Women Awarded Almost $5 Billion In Damages from J&J


A St. Louis jury on Thursday awarded almost $4.7billion in total damages to 22 women and their families after they claimed asbestos in Johnson & Johnson talcum powder contributed to their ovarian cancer in the first case against the company that focused on asbestos in the powder.

A jury in the U.S. state of Missouri initially awarded $550m in compensation and added $4.1bn in punitive damages.

If a test showed the presence of asbestos, Johnson & Johnson sent it to a lab the company knew would produce different results, he told the jurors.

In the trial that went on for six weeks, the women said that they developed ovarian cancer after using Johnson & Johnson talc products for decades.

Jurors announced the award for compensatory damages Thursday in a lawsuit that included 22 plaintiffs.

Six of the 22 plaintiffs in the latest trial have died from ovarian cancer. J&J should pull its talc-based products from the market or "mark it with a serious warning", he said.

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"Johnson & Johnson is deeply disappointed in the verdict, which was the product of a fundamentally unfair process". He said company knowledge of the asbestos dates back more than 40 years. A Missouri appeals court tossed out a $55 million verdict in June citing jurisdictional issues.

United Kingdom-based cancer charity Ovacome has said that there have been concerns for some years that using talcum powder on the genital area may increase the risk of ovarian cancer, but says this has not been proven by research.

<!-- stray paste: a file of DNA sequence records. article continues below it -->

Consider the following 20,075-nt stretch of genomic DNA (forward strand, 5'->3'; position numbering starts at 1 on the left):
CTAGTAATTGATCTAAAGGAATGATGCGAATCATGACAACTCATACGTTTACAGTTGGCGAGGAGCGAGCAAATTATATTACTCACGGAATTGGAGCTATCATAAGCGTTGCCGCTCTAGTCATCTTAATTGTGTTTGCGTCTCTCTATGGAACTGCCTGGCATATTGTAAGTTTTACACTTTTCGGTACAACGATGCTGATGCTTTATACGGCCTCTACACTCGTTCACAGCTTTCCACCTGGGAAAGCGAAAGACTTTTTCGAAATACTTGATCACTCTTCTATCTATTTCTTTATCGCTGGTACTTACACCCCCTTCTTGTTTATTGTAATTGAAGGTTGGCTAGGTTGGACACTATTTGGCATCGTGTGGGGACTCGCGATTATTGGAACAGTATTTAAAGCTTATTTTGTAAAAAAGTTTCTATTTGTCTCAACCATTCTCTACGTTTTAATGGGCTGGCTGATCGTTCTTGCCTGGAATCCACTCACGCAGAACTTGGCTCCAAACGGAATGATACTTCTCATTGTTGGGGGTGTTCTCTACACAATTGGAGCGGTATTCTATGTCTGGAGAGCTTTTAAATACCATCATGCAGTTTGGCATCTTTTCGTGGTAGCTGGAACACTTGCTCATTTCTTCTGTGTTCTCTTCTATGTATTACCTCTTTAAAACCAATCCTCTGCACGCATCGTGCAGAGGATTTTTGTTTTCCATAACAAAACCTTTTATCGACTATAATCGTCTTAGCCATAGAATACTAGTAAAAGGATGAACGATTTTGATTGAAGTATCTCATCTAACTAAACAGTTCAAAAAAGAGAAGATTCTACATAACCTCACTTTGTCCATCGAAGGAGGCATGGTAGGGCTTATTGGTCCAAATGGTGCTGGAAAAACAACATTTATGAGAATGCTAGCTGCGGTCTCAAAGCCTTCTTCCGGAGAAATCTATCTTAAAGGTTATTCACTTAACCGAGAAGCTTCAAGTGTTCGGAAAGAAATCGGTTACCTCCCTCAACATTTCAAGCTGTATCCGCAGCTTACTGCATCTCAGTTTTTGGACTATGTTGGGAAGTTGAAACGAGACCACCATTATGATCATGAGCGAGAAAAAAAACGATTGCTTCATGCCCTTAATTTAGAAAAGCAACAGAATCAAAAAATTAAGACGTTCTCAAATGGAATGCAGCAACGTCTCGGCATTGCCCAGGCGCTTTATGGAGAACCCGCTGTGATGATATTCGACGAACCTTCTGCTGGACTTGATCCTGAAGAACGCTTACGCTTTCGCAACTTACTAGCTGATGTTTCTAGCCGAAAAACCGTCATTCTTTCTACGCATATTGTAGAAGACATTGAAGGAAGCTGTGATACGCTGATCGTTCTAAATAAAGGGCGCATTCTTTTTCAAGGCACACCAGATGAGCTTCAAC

A separate but related set of lawsuits suggest Johnson & Johnson's powder is contaminated with asbestos.

Companies also have been using asbestos-free talc in its products since 1970.

The women who sued, whose jobs range from school bus driver to executive director of a job-retraining program, come from states including Pennsylvania, California, Arizona and NY. However, this and a $72 million award in a separate case were both overturned on the basis of insufficient evidence and alleged jury misconduct in setting high damages. The company is facing more than 9,000 plaintiffs in cases involving body powders with talc, according to a regulatory document filed this spring. "But sympathy aside, the plaintiffs have not come anywhere close to proving their case".

Several similar trials have already taken place, with a Los Angeles appeals court last October dismissing a $417 million verdict against J&J, saying the complainant's arguments were insufficient and vague. This ruling was delivered by the Circuit Court of the City of St. Louis.